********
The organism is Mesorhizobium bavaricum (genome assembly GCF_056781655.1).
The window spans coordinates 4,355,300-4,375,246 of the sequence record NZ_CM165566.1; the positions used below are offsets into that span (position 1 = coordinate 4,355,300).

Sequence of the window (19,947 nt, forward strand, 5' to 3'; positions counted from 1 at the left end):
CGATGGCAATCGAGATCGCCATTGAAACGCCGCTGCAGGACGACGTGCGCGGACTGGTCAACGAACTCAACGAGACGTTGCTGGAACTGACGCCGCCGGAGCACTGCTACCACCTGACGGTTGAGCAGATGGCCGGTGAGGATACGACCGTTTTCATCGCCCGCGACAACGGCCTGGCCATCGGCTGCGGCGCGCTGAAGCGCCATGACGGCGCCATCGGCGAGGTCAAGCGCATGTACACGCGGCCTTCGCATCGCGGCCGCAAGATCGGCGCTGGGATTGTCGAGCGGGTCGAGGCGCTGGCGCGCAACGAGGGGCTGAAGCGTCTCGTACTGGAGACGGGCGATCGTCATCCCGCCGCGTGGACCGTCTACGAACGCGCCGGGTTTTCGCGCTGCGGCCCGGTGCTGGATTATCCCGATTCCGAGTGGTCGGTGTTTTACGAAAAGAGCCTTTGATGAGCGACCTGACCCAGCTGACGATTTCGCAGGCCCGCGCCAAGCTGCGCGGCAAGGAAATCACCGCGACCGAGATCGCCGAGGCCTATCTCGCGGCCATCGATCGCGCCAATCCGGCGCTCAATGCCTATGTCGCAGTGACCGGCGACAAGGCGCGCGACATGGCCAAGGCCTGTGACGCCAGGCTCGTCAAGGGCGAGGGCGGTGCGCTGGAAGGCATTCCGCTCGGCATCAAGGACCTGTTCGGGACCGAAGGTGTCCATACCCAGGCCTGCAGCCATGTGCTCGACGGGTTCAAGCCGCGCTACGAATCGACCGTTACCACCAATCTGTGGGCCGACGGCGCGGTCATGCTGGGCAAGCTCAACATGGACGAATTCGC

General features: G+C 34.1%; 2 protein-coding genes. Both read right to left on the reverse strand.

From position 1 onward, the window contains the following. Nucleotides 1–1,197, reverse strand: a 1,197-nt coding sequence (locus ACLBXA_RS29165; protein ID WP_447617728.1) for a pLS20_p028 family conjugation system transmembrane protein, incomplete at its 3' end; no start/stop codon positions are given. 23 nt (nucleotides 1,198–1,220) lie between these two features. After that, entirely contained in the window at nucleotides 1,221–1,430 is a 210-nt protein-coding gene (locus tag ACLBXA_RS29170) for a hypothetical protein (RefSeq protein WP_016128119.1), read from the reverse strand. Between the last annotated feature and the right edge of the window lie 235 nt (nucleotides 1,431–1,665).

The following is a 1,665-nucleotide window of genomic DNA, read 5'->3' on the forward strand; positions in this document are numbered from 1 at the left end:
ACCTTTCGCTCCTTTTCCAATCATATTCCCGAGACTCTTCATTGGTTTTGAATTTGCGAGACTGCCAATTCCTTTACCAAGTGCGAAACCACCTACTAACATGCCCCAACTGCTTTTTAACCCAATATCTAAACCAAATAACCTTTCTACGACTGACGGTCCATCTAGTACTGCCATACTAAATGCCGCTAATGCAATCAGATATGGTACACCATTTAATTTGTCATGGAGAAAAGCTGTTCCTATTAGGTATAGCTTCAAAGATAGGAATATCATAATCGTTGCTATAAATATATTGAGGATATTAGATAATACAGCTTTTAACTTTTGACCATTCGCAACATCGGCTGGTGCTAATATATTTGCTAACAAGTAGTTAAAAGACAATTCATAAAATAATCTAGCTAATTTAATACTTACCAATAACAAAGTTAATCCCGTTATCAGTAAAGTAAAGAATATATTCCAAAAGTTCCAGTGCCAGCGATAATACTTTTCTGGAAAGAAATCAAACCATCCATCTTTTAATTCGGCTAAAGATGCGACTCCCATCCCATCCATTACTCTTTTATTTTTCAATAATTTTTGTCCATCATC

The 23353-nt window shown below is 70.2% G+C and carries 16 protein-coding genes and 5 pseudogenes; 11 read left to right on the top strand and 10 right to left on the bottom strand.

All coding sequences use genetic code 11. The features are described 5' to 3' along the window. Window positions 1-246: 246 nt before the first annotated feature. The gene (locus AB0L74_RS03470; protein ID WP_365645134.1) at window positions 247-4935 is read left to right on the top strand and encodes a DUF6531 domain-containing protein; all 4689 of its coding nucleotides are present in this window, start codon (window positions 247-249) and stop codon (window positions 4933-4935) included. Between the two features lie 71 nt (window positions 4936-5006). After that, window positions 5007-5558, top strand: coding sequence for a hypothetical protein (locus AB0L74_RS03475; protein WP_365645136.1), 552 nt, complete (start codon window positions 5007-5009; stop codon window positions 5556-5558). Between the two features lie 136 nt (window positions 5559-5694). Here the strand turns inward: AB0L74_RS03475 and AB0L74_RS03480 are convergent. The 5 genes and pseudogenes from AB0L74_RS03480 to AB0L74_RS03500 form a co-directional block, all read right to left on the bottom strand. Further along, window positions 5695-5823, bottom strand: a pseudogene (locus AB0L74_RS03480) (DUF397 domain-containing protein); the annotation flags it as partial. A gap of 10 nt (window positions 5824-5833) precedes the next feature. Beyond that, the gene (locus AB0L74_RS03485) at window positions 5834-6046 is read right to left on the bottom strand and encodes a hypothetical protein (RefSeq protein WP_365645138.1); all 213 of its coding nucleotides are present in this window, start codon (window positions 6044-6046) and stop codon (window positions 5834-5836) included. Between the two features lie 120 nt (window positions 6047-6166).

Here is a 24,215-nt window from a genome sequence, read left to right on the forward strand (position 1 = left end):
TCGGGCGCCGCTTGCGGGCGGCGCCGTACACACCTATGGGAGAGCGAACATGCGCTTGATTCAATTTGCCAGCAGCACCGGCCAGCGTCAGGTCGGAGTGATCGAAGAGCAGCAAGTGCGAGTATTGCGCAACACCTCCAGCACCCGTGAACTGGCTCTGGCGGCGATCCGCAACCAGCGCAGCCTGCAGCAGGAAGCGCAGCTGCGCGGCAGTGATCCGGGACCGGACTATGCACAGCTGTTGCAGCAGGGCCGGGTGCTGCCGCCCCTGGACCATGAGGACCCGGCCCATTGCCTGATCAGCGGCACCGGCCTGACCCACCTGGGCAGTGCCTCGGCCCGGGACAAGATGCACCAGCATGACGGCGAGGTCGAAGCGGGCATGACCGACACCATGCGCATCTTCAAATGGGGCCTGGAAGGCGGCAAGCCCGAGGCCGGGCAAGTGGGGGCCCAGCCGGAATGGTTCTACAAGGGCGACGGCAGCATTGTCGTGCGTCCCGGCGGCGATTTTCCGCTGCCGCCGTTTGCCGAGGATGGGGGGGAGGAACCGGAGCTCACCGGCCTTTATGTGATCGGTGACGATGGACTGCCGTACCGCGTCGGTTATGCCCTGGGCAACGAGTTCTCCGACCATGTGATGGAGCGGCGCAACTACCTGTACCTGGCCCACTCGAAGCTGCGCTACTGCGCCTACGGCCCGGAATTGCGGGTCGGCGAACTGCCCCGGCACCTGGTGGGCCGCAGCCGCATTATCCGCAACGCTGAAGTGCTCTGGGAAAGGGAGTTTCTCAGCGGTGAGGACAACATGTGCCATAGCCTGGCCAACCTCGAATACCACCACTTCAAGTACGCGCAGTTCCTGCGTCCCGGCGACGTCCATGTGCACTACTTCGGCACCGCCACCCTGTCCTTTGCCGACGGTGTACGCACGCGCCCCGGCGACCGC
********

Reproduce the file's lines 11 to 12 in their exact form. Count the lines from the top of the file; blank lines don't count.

Here is a 24,215-nt window from a genome sequence, read left to right on the forward strand (position 1 = left end):
TCGGGCGCCGCTTGCGGGCGGCGCCGTACACACCTATGGGAGAGCGAACATGCGCTTGATTCAATTTGCCAGCAGCACCGGCCAGCGTCAGGTCGGAGTGATCGAAGAGCAGCAAGTGCGAGTATTGCGCAACACCTCCAGCACCCGTGAACTGGCTCTGGCGGCGATCCGCAACCAGCGCAGCCTGCAGCAGGAAGCGCAGCTGCGCGGCAGTGATCCGGGACCGGACTATGCACAGCTGTTGCAGCAGGGCCGGGTGCTGCCGCCCCTGGACCATGAGGACCCGGCCCATTGCCTGATCAGCGGCACCGGCCTGACCCACCTGGGCAGTGCCTCGGCCCGGGACAAGATGCACCAGCATGACGGCGAGGTCGAAGCGGGCATGACCGACACCATGCGCATCTTCAAATGGGGCCTGGAAGGCGGCAAGCCCGAGGCCGGGCAAGTGGGGGCCCAGCCGGAATGGTTCTACAAGGGCGACGGCAGCATTGTCGTGCGTCCCGGCGGCGATTTTCCGCTGCCGCCGTTTGCCGAGGATGGGGGGGAGGAACCGGAGCTCACCGGCCTTTATGTGATCGGTGACGATGGACTGCCGTACCGCGTCGGTTATGCCCTGGGCAACGAGTTCTCCGACCATGTGATGGAGCGGCGCAACTACCTGTACCTGGCCCACTCGAAGCTGCGCTACTGCGCCTACGGCCCGGAATTGCGGGTCGGCGAACTGCCCCGGCACCTGGTGGGCCGCAGCCGCATTATCCGCAACGCTGAAGTGCTCTGGGAAAGGGAGTTTCTCAGCGGTGAGGACAACATGTGCCATAGCCTGGCCAACCTCGAATACCACCACTTCAAGTACGCGCAGTTCCTGCGTCCCGGCGACGTCCATGTGCACTACTTCGGCACCGCCACCCTGTCCTTTGCCGACGGTGTACGCACGCGCCCCGGCGACCGC